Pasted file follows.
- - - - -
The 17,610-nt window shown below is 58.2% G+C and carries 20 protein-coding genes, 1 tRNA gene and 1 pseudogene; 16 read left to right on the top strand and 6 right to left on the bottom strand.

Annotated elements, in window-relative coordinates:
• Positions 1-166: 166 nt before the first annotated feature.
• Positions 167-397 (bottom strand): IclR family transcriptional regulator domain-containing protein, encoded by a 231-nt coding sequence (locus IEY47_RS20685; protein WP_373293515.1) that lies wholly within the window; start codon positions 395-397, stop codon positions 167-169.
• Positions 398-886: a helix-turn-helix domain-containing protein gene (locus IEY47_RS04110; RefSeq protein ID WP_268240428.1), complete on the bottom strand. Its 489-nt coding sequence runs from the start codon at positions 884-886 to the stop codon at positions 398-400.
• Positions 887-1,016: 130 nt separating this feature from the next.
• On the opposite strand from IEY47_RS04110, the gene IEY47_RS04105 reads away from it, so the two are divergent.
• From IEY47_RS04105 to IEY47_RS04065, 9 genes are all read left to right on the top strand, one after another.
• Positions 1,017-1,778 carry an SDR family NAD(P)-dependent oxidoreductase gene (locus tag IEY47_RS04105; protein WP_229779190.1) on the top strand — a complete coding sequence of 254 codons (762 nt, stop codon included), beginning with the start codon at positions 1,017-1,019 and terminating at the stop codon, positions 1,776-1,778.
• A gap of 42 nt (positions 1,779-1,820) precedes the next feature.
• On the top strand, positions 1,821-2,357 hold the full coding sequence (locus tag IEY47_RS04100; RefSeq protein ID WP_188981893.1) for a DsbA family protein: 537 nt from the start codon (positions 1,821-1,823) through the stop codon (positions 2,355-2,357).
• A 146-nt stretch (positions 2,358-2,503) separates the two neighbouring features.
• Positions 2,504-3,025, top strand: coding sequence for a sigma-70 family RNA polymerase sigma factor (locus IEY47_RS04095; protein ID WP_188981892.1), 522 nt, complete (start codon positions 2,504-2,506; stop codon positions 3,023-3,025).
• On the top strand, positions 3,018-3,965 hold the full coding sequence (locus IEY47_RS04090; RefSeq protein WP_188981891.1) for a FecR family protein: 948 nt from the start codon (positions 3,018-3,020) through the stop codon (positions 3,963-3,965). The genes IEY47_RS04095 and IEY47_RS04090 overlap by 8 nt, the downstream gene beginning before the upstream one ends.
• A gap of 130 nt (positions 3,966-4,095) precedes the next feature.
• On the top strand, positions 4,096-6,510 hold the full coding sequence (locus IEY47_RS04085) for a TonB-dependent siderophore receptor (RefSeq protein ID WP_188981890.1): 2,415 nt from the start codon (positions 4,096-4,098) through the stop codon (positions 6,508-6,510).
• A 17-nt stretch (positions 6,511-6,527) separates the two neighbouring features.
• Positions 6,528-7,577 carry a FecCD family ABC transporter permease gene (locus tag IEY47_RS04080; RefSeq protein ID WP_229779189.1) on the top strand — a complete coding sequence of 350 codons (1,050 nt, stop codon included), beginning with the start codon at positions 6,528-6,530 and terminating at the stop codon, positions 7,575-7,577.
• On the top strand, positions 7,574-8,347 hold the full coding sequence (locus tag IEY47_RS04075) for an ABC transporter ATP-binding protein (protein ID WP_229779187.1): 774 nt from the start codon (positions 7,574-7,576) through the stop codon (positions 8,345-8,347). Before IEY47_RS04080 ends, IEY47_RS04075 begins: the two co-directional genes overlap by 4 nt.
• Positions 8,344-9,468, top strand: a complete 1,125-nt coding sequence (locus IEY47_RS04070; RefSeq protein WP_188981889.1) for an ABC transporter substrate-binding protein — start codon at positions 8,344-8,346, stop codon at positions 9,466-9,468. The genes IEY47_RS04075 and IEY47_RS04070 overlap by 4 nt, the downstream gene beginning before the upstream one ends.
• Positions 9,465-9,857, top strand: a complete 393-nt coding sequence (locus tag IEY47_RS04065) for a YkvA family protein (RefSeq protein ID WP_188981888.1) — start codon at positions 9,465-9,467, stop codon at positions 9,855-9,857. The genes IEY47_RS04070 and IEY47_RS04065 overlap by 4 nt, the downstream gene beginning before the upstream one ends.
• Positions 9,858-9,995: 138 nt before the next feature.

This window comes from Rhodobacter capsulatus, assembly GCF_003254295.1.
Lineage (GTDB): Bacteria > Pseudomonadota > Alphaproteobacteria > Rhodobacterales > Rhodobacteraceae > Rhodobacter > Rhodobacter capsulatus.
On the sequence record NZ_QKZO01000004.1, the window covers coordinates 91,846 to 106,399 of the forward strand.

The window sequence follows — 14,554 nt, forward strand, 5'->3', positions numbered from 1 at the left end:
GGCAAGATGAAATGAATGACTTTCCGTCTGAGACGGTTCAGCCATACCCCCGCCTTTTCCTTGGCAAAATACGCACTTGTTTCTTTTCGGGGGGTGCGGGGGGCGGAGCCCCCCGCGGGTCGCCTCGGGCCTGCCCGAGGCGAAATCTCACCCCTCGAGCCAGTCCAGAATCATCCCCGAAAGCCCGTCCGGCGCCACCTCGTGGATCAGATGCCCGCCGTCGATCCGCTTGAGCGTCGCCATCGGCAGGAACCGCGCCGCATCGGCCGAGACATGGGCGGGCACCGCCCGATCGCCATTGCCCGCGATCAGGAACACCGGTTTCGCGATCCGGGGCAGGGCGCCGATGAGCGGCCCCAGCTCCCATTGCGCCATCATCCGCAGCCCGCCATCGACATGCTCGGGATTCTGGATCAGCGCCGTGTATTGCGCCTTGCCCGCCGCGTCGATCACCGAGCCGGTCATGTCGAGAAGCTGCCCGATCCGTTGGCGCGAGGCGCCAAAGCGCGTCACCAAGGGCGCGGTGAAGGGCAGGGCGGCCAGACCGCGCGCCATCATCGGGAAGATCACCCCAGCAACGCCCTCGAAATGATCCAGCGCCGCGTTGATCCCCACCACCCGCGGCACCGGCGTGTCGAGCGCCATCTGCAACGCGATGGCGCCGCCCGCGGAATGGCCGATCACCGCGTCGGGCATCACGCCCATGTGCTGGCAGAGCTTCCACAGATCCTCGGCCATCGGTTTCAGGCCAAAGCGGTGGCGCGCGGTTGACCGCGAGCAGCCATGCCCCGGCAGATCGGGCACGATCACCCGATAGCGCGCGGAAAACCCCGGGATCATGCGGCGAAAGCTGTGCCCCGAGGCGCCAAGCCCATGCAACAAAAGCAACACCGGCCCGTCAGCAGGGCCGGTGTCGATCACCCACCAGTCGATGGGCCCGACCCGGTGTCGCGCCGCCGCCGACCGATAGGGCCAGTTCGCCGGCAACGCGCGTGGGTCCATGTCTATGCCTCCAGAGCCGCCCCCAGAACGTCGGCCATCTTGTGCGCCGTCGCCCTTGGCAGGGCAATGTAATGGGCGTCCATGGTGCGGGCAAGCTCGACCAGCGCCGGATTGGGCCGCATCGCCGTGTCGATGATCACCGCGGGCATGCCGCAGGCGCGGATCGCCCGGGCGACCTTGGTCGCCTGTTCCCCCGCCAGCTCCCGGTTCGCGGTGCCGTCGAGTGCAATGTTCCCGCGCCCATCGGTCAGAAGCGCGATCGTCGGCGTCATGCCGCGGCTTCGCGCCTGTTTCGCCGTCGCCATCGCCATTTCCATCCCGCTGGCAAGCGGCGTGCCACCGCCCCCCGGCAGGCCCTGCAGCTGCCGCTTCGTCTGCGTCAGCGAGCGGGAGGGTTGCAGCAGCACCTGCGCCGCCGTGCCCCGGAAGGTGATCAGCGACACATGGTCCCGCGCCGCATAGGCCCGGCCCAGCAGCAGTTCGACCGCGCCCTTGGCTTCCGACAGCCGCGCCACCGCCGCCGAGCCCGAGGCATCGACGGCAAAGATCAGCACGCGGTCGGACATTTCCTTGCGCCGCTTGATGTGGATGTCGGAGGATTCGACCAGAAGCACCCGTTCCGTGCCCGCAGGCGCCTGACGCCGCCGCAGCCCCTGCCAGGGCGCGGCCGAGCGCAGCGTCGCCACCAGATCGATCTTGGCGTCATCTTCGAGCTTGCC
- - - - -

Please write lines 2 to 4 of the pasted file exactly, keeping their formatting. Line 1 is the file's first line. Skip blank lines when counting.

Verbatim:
Annotated elements, in window-relative coordinates:
• Positions 1-166: 166 nt before the first annotated feature.
• Positions 167-397 (bottom strand): IclR family transcriptional regulator domain-containing protein, encoded by a 231-nt coding sequence (locus IEY47_RS20685; protein WP_373293515.1) that lies wholly within the window; start codon positions 395-397, stop codon positions 167-169.